The Bible contains sixty-six books. These were written
over a long period of time (almost one and a half thousand
years) by a large number of different people (at least 36
and possibly as many as 47 writers were involved). The books
were written over a wide geographical spread (from Rome to
Babylon). Three different languages were involved. In spite
of this the book contains a unified message. This is the
basis of the argument from Harmony.
How could a book, or collection of books, like the Bible be
written by so many different people over such a long period
and still show such unity?
The Chronology of the Bible
The oldest book of the Bible is probably Job, which seems
to have been written before the exodus. This would place it
in 1500 BC or (most probably) even earlier. However, even if
this book is ignored the oldest books of the Bible: Genesis,
Exodus, Leviticus and Numbers were written before the
Children of Israel entered the promised land in about 1400
BC. The book of Deuteronomy was probably finished shortly
after the Israelites crossed the river Jordan, and was
therefore also completed in about 1400 BC. At the other end
of the range we have the Gospel of John and the Book of
Revelation, both of which were probably written shortly
before the fall of Jerusalem to the Romans in 70 AD. The
following table illustrates this chronological spread:
||40 - 47 AD
||Before 50 AD
||58 - 60 AD
||600 - 650 BC
The Number and Variety of Writers
The number of writers of the Bible is large. There are
nine New Testament writers and 22 writers of Old Testament
books after Job. The number of writers of the historical
books is more difficult to estimate as it is not clear
exactly who wrote them. Assuming one writer each and one
writer for the first four books of the Bible we have another
13 writers (Ezra and Nehemiah being counted as one book)
bringing the total to 35 writers for the Old Testament.
However, the historical books show signs of having been
written by a succession of people, raising the number still
Not only were there a large number of different writers,
but they were from a wide variety of walks of life, from
kings to peasants and from scholars to tax collectors.
Again, the variety can be illustrated by a table which gives
a sample of the different walks of life:
||Slave who became a prince
||Shepherd who became king
||Rich man's son
||Scholar and tent-maker
||Small business man
Given that there is 1500 years or more between Moses and
John one can imagine the difference in their outlook. A
first century AD fish dealer would have nothing in common
with a fifteenth century BC ruler of people, especially as
Moses came from Egypt having been brought up in the ways of
the Egyptian court.
Geography and Language
Not only were the books of the Bible written over a very
long period by a large number of different writers with
different outlooks, there is also a wide geographical
separation between the places in which they were written.
Even in the first century the difference of outlook between
Jerusalem and Rome was great, as it was between either city
and Babylon or Antioch.
In fact the different writers of the Bible did not all
speak one another's languages. Moses would not have
understood New Testament Greek and Nebuchadnezzar (who is
credited with part of the book of Daniel) would probably not
have spoken Hebrew. Even where the language remains the same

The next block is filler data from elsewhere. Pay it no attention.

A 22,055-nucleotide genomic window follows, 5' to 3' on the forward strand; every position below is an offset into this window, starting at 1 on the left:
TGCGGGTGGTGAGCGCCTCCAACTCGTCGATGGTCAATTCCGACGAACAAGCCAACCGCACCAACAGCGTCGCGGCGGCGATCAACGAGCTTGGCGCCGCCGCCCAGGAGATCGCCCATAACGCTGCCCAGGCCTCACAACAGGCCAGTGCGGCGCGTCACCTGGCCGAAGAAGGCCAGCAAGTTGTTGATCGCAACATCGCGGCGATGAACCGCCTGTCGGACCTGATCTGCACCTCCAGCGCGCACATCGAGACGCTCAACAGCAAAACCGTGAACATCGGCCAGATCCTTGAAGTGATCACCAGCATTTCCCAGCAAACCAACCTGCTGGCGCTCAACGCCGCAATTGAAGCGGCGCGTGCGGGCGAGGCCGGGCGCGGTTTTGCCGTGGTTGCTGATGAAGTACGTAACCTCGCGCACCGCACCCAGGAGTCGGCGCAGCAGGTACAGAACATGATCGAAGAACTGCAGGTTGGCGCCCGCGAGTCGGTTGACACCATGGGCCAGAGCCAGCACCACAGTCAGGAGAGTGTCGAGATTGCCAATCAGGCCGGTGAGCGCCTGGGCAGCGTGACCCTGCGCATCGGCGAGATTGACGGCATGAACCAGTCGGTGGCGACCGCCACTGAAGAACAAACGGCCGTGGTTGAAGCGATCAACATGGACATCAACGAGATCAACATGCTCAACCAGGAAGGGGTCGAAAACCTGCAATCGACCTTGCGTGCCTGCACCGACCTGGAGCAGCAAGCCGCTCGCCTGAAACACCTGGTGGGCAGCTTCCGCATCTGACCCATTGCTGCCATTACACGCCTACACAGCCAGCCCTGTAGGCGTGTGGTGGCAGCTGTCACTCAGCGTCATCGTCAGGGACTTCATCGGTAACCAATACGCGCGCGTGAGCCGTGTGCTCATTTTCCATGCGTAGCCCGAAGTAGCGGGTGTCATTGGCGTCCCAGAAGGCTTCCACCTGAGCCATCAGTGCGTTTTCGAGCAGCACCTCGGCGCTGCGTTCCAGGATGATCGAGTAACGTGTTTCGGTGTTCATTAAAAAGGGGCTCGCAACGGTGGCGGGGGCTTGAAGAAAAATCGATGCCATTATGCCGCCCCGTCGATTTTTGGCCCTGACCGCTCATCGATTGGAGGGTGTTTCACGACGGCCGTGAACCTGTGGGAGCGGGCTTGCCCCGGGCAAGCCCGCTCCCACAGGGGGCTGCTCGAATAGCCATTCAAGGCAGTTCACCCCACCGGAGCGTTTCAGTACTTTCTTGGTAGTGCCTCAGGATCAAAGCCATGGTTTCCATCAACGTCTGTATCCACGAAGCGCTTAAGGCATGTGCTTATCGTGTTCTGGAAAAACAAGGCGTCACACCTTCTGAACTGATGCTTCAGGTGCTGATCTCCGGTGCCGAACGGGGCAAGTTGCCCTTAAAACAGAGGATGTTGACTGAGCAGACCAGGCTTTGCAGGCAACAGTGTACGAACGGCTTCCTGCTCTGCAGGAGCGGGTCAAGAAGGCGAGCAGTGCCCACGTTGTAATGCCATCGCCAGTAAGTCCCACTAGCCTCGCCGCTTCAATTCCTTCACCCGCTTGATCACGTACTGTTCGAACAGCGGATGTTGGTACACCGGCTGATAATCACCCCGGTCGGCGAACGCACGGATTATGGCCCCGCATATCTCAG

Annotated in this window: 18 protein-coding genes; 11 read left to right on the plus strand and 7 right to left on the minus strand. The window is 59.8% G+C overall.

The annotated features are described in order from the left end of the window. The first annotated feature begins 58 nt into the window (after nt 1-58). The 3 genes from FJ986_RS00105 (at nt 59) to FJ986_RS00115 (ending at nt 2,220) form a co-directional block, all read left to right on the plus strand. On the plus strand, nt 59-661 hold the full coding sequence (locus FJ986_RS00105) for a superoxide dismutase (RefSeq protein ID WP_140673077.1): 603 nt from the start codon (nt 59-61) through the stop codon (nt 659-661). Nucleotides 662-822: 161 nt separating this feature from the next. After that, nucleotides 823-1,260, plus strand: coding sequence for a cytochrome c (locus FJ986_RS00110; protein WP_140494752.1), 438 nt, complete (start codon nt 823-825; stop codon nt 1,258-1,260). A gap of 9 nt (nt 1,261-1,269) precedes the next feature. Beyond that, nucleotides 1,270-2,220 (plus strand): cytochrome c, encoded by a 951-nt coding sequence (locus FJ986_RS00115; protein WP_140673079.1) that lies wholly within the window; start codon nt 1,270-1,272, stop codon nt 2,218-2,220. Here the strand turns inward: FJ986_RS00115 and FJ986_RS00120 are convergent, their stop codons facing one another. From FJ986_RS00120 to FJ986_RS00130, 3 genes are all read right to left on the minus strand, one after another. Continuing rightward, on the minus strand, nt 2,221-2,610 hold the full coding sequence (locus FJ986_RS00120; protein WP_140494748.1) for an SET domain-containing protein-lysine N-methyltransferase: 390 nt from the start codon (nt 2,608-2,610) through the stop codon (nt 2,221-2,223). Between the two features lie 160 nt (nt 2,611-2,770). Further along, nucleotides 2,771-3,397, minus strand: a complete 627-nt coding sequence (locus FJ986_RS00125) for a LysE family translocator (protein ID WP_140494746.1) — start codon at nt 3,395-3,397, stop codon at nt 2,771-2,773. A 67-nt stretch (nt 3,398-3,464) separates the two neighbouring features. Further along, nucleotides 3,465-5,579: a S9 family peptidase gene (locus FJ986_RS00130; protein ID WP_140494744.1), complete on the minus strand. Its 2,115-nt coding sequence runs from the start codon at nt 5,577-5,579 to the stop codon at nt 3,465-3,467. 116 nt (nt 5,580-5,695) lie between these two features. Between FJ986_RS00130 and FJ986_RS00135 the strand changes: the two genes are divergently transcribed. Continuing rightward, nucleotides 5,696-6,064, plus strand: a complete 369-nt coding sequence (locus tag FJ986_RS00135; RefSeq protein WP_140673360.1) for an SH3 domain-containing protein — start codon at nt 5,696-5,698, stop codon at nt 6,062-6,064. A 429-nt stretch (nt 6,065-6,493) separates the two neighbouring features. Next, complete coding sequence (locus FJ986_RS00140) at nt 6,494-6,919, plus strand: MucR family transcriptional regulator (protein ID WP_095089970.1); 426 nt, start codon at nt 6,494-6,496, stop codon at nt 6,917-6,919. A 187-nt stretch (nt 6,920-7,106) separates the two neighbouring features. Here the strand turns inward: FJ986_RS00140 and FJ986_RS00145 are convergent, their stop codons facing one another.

in name it changed over the centuries so that the Hebrew of
Malachi is not quite the same as the Hebrew of Job.
In spite of all this variety, the Bible is a very united
book (or, more correctly, set of books). The scope of this
unity can be seen by exploring almost any theme in it. By
following a concordance and the marginal references one soon
finds oneself in a chain of passages which covers the whole
Consider, for example, Galatians 36-9.
This refers to the promises made to Abraham in
Genesis 156 and
Genesis 123. The
promise of Genesis 156
is also referred to in Romans 413,16
and there is a cross reference between
Galatians 37 and
Romans 413,16. Following through the
promises to Abraham one finds another promise in
which is a specific promise about one special descendent of
Abraham, the Messiah. This is referred to in
Galatians 316, a
little further down the page from our original reference.
Following the promises to the descendants of Abraham shows
that they were given to Jacob in much the same words as to
Abraham, and that they later rested on David (2 Samuel 712-14).
The promise of a descendant of David who would sit on
David's throne and establish it forever continues through
the Old Testament, being found also in
Ezekiel 2132; it is commented on in
Luke 131-33 where
the birth of Jesus is being foretold. This birth was itself
in fulfilment of Genesis 2217,
This process could go on to cover much more of the Bible.
A different starting point will produce a different network
of connections but in the end it will grow to cover a large
portion of the Bible. What is interesting is that these
chains never end up contradicting themselves (provided that
one is prepared to relax one's assumptions as directed by
the Bible). The Bible is clearly one united whole.
The content of the Bible is united over fifteen
centuries, three languages, upwards of 36 writers from
completely different backgrounds who wouldn't have all
understood each other if they had been put together by a
For this to happen there needs to be a single controlling
interest. This has to span fifteen hundred years and two
thousand miles. It has to have the power to make all the
different writers produce a unified message. There is only
one possible candidate for this controlling interest. It has
to be the will of God. This means that the Bible must have
been produced by men writing for God under God's direction.
In other words, the Bible must have been inspired by God.